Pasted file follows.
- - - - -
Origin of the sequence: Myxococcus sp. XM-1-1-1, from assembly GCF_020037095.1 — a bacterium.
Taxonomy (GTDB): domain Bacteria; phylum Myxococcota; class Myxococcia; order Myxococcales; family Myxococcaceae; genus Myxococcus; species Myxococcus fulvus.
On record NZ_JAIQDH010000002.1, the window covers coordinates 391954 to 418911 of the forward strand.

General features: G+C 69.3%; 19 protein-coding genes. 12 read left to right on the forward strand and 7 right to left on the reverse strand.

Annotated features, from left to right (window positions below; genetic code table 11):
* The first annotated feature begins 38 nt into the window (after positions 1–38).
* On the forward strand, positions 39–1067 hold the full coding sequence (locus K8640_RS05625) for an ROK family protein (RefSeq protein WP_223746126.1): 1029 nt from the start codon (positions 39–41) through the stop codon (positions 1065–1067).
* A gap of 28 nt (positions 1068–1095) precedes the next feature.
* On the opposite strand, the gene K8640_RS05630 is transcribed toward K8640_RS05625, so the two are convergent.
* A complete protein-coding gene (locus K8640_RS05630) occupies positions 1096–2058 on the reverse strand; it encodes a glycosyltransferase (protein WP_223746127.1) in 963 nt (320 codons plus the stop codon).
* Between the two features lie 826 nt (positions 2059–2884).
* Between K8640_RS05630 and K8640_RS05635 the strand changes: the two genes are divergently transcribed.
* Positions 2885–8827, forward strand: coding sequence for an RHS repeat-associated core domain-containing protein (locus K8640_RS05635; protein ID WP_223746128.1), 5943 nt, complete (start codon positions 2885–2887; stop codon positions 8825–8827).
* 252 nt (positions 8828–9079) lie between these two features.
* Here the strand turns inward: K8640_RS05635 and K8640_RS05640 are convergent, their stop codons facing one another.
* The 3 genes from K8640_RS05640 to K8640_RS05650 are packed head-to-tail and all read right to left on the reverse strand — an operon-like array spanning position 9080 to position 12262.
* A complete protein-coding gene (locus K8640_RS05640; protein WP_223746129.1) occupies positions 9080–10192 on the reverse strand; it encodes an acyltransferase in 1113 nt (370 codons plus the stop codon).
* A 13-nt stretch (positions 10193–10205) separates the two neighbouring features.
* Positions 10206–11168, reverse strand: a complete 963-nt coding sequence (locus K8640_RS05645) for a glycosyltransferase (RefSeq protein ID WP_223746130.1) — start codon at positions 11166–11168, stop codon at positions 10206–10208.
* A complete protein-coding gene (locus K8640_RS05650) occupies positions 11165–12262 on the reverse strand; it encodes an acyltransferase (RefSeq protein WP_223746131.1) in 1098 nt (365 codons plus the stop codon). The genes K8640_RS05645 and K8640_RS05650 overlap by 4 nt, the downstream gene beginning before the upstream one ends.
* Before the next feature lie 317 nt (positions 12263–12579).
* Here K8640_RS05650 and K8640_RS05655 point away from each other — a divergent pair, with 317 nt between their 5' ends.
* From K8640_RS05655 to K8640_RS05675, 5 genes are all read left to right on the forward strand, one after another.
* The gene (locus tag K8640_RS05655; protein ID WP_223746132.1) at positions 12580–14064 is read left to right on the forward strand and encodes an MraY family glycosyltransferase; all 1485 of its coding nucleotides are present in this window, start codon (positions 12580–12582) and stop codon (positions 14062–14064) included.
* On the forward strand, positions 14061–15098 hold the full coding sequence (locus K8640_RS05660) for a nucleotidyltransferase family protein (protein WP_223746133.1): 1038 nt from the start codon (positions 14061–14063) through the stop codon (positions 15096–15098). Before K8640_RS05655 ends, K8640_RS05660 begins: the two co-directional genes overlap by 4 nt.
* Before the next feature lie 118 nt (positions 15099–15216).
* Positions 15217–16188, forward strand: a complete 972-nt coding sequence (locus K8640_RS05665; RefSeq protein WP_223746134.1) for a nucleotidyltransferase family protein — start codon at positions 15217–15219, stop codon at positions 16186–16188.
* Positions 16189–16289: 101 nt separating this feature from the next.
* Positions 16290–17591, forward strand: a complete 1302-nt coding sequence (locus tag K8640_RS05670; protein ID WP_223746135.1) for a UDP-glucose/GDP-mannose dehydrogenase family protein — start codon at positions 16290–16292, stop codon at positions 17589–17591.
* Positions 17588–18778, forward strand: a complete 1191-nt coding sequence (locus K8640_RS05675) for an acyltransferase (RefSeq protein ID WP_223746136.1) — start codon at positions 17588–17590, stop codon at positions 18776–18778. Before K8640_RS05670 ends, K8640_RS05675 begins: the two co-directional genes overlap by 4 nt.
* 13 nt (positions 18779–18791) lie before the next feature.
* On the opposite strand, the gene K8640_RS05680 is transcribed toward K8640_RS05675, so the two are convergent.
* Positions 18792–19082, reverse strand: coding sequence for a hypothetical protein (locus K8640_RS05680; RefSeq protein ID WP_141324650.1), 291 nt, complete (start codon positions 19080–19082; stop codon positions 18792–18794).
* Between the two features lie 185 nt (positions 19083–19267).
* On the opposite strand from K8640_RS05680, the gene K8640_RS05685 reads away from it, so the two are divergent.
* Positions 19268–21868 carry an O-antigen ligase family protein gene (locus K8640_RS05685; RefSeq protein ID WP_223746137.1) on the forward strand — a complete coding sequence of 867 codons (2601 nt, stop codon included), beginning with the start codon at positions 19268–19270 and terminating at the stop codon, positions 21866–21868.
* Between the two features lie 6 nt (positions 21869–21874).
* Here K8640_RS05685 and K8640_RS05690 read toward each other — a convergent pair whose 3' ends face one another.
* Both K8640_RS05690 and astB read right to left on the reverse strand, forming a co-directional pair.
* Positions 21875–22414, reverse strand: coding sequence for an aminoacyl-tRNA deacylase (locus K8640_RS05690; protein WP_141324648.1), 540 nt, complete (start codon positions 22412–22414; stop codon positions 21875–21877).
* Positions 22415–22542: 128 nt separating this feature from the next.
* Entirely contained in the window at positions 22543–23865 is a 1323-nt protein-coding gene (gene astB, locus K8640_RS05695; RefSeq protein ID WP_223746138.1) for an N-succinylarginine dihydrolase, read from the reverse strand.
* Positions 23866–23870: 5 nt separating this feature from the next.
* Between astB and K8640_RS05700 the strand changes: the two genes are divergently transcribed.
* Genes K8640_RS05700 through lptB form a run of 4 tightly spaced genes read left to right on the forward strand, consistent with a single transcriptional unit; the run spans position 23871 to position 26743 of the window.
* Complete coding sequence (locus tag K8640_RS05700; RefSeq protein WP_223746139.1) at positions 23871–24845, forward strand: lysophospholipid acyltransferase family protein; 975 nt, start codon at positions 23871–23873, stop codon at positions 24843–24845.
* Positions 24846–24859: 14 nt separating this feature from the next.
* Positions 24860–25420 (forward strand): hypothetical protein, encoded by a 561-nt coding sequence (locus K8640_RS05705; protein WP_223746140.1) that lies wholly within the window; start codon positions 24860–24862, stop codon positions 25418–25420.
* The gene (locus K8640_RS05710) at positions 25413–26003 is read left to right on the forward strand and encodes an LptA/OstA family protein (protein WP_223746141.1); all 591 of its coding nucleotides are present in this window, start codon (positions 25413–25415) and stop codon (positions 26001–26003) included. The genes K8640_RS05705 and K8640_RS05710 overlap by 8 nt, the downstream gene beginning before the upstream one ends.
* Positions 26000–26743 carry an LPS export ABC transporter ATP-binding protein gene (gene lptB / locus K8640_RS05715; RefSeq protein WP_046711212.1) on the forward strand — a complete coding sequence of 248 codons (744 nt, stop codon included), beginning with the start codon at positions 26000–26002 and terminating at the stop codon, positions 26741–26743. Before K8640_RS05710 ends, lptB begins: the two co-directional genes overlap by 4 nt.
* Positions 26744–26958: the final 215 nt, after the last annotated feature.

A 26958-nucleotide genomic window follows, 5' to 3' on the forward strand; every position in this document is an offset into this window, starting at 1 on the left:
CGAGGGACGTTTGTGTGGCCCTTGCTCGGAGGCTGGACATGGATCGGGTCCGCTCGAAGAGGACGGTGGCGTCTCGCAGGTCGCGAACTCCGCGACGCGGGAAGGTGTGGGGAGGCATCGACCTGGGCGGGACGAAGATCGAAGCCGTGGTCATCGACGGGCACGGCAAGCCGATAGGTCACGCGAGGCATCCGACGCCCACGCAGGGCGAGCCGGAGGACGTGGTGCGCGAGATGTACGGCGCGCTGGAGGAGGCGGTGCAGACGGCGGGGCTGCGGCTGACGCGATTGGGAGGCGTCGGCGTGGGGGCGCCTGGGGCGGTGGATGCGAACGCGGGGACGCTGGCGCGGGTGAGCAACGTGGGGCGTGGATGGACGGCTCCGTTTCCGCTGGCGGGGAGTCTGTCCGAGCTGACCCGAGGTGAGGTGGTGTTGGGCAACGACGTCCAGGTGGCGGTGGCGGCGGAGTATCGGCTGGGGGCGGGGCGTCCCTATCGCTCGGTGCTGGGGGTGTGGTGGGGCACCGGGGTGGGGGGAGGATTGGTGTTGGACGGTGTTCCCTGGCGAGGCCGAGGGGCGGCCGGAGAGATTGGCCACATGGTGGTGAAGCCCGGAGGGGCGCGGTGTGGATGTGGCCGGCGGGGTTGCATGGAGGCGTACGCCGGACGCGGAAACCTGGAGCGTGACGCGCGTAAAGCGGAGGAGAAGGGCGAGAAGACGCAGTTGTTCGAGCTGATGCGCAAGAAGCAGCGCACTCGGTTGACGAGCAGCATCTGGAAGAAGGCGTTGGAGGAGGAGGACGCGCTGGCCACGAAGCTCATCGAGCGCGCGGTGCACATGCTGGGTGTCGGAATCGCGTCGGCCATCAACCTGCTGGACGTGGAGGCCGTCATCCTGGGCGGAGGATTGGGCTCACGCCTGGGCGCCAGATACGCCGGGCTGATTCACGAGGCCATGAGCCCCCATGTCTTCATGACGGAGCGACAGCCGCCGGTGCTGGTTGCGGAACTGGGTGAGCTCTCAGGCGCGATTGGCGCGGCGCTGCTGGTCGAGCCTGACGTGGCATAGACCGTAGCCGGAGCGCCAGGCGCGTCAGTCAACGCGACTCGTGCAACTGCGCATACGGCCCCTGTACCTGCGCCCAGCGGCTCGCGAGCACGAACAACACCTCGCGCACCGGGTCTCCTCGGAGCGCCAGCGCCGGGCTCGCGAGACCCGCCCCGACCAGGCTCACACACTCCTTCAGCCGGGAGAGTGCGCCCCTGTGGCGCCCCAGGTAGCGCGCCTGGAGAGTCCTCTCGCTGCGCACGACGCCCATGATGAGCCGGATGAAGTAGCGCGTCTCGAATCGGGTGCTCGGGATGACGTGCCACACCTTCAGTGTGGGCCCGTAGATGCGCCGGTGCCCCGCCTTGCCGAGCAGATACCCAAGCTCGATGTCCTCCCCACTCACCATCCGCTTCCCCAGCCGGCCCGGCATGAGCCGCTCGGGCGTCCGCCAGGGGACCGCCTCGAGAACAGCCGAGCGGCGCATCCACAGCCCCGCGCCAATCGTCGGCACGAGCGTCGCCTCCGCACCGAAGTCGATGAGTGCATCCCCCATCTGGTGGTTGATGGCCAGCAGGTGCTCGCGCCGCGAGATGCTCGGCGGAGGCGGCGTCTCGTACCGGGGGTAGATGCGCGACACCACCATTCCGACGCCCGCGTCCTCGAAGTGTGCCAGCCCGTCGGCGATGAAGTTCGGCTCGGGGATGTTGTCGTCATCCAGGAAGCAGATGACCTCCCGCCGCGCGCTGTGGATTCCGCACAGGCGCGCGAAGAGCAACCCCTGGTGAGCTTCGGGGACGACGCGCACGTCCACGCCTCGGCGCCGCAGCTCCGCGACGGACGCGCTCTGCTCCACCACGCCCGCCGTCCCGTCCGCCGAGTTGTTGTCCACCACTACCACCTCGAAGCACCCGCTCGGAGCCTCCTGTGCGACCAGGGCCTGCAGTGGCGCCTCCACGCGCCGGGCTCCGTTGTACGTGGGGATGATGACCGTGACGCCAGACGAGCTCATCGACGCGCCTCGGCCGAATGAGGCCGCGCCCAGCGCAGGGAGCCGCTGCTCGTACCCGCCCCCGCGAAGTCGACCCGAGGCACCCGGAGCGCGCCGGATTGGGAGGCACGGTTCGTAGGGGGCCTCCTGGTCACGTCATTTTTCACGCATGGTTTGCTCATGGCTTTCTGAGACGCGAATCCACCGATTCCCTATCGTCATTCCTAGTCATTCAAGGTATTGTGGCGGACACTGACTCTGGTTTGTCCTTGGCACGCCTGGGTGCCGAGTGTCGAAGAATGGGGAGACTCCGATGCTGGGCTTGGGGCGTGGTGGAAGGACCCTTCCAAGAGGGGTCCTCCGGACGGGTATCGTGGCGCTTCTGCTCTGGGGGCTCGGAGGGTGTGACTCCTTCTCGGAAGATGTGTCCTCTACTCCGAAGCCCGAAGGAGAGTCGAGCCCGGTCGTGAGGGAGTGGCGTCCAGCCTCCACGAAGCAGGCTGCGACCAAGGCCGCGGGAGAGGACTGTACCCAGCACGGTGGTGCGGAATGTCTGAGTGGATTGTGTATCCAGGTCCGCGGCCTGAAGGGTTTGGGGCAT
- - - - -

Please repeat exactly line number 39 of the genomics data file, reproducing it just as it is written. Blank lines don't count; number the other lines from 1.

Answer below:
* Both K8640_RS05690 and astB read right to left on the reverse strand, forming a co-directional pair.